Health Services Union launches landmark case in the Fair Work Commission to boost aged care wages by a huge 25% – price tag $2.3 billion

Published on

Over 200,000 personal carers, activities officers, catering, cleaning, and administration workers could see their pay rise by at least five dollars an hour if the case proves to be successful.

The HSU is arguing the pay of aged care workers does not reflect their skills or the changing nature of their work and a major wage rise is needed to stop them exiting the sector.

The HSU says that under the current rates for personal carers – which start at $21.96 per hour – the average carer retires with just $18,000 in superannuation.

More career paths and specialist roles recognised

If the claim succeeds, this would see wages for carers across the sector lifted from $23.09 to $28.86 an hour.

By our back-of-envelope calculations based on a 40-hour week for workers, the cost would be $2.3 billion.

The HSU also wants the decision to build in career paths and recognise specialist carers in areas like dementia or palliative care.

“Aged care in this country has relied for too long on the goodwill of an underpaid and insecure workforce of women. It’s time for change,” President Gerard Hayes (pictured above) said.

Mr Hayes says research shows that four in 10 aged care workers plan to leave the sector within the next five years.

“This pay rise is an issue of justice, but it also goes to the sustainability of the system,” he said. “The Federal Government cannot keep hiding behind the Aged Care Royal Commission. We need action immediately. The best thing the Commonwealth government can do is support this pay rise for the long-suffering aged care workforce.”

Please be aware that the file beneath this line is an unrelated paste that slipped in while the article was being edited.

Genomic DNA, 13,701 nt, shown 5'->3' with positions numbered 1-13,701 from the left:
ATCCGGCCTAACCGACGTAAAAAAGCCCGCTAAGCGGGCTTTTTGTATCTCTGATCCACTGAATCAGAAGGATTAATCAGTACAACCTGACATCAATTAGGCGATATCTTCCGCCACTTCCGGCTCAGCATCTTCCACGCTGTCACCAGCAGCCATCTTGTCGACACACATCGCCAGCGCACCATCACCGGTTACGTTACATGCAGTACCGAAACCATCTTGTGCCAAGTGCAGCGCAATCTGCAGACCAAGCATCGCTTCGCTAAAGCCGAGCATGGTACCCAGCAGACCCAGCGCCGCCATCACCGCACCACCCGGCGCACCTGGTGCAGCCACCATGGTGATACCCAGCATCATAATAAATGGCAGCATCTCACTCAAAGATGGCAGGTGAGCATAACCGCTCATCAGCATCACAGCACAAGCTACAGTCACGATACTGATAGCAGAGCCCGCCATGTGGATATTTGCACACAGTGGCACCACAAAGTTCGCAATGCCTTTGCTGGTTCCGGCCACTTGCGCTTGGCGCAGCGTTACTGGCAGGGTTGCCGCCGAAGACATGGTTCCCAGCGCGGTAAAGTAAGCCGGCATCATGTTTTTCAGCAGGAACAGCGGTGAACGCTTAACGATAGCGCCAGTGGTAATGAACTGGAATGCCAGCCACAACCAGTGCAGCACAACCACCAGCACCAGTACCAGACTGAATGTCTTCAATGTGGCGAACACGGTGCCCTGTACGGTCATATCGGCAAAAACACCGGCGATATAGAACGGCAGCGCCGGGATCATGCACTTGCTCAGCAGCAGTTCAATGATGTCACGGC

Increase to Medicare Levy could raise $20 billion over four years

As we reported here in September, the HSU recently released economic modelling which showed raising the Medicare levy by 0.65% to 2.65% would raise $20.4 billion over four years – funding pay rises for workers, an extra 59,000 aged care jobs and providing almost 90 minutes of additional resident care per day – but this idea was rejected by Prime Minister Scott Morrison.

But in the Royal Commission’s final hearing, Counsel Assisting also concluded that raising minimum wages in the sector was critical – and backed an equal remuneration case to ensure women and men are paid the same for their work.

So, will the union’s claim be successful?

Claims can take months – and years – to negotiate

The FWC has already made a ruling in favour of aged care workers this year, granting them paid pandemic leave in July and then extending it until March 2021.

But claims usually take between 18 months and two years to reach a resolution – in New Zealand’s 2017 equal pay settlement took 20 months of negotiations between providers, unions and Government after a court ruling found workers were entitled to wage rises.

Aged Care Minister, Senator Richard Colbeck would not comment whether the Government supported the claim, releasing a statement saying that the Morrison Government would wait for the Royal Commission’s Final Report in February.

However, Mr Morrison reportedly promised a “very substantial policy response” to the Royal Commission’s findings during a Coalition party room meeting on Tuesday.

Could this include implementing wage rises for the sector sooner?